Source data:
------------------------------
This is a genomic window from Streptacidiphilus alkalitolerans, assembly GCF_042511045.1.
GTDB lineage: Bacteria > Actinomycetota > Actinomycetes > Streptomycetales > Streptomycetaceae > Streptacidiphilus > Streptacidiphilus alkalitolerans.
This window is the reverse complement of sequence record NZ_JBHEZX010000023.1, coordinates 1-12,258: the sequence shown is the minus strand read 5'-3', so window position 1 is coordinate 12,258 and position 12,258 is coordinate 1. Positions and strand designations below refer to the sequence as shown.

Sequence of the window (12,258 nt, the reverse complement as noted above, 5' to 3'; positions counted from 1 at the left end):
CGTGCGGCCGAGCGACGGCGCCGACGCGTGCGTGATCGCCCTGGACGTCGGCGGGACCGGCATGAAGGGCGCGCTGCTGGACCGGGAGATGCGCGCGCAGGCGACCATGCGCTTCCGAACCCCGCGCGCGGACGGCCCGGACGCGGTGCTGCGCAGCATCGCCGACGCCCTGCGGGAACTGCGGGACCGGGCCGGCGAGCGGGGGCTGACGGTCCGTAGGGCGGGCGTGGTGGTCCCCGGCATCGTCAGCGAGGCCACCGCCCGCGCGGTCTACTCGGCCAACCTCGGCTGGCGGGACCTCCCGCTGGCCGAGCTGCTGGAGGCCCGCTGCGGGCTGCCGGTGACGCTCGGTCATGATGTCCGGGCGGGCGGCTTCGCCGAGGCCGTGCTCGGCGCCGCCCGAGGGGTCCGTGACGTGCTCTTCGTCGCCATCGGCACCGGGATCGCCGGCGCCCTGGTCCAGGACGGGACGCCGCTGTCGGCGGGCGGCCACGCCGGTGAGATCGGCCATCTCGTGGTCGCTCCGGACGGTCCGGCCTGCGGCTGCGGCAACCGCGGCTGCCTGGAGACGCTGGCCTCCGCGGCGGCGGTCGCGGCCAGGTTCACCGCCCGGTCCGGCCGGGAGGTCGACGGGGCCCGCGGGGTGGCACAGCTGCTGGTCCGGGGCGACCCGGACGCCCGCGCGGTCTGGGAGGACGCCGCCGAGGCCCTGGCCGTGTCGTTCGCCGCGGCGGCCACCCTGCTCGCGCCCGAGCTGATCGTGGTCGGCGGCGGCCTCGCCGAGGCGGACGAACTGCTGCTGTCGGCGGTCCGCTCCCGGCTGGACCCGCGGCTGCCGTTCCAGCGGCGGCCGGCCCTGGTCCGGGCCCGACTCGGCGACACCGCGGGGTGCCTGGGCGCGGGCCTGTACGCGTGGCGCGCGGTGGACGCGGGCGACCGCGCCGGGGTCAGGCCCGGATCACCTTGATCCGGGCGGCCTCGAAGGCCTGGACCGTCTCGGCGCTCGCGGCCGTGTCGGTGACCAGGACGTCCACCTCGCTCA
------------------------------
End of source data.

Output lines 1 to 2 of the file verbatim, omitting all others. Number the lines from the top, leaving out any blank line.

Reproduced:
This is a genomic window from Streptacidiphilus alkalitolerans, assembly GCF_042511045.1.
GTDB lineage: Bacteria > Actinomycetota > Actinomycetes > Streptomycetales > Streptomycetaceae > Streptacidiphilus > Streptacidiphilus alkalitolerans.